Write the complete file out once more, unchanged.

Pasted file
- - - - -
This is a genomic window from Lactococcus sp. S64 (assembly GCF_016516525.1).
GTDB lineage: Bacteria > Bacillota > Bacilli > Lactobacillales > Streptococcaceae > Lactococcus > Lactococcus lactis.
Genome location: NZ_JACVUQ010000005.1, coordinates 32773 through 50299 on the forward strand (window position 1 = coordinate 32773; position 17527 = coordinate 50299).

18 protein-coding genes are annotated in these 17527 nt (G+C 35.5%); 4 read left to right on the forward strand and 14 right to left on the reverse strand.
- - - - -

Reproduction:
This is a genomic window from Lactococcus sp. S64 (assembly GCF_016516525.1).
GTDB lineage: Bacteria > Bacillota > Bacilli > Lactobacillales > Streptococcaceae > Lactococcus > Lactococcus lactis.
Genome location: NZ_JACVUQ010000005.1, coordinates 32773 through 50299 on the forward strand (window position 1 = coordinate 32773; position 17527 = coordinate 50299).

18 protein-coding genes are annotated in these 17527 nt (G+C 35.5%); 4 read left to right on the forward strand and 14 right to left on the reverse strand.